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If I were to write a song in D minor, could I notate it correctly in F Aeolian?

I think you meant F Ionian or F major, and you mean the key signatures involved.

So, could a song in D minor, which would normally have a key signature of one flat, be written with a F Ionian/F major key signature of one flat? Yes, both key signatures use one flat.

Is D minor also F Aeolian?

Again, assuming you meant F Ionian: no, they are not the same.

They each have different tonics and modes.

D minor has a tonic of D and a mode of minor.

F Ionian has a tonic of F and a mode of Ionian (major.)

Additionally, the dominant seventh chord of each will be different.

D minor has a dominant of A7.

F major has a dominant of C7.

Keys are determined by tonic/dominant harmony, not key signatures.

Some types of modal music - like folk and Renaissance music - work in a similar way but may use other chords as a dominant such as ♭VII or iv rather than V. But the point still remains: the tonality (for lack of a better term, the modal "key") will be determined by the interaction of tonic and modal dominant chords.

One other point. You should understand and make clear whether you mean music that is actually in a minor key or a modal style of harmony in aeolian mode. Using "in minor" and "in aeolian" as interchangeable terms is wrong and confusing. It doesn't have immediate impact on your question, but it makes a jumble of the terminology and concepts of tonality. That could make it hard to understand your intentions if the topic is harmony and tonality.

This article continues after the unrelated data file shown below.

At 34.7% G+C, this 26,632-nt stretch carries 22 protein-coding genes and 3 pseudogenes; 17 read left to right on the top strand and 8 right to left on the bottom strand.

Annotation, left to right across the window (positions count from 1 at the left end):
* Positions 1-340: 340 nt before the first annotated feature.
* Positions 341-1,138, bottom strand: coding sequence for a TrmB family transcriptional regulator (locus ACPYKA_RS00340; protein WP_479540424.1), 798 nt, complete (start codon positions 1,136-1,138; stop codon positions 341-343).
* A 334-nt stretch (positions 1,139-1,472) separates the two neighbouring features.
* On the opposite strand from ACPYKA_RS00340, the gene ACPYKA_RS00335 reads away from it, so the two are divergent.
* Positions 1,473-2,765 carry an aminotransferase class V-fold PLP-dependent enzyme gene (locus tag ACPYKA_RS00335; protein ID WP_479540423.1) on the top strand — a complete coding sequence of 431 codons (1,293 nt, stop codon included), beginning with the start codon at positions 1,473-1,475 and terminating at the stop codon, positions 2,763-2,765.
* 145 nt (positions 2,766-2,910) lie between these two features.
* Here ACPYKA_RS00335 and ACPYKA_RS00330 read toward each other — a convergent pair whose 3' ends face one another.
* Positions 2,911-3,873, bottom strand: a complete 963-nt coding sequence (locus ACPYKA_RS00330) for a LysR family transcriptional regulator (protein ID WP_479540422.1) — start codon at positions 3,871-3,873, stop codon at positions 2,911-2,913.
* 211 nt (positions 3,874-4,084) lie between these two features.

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  • "You should understand and make clear whether you mean music that is actually in a minor key or a modal style of harmony in aeolian mode." I'm pretty sure the entire reason the question is being asked is because OP didn't perceive those two things as being different. Commented Feb 3, 2022 at 17:26
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No, D minor is the name of a key which is highly compatible with the D Aeolian scale.

"F Aeolian" is not a term which means "the Aeolian mode relative to F major". However, yes, D Aeolian is a mode of the F major scale, or F Ionian.

"F Aeolian" has the simplest possible meaning: the Aeolian mode starting on the F root note. Music emphasizing F Aeolian would be most likely be identified as being in the F minor key.

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I think simple answer should be NO. D minor is also D aeolian which is not F aeolian.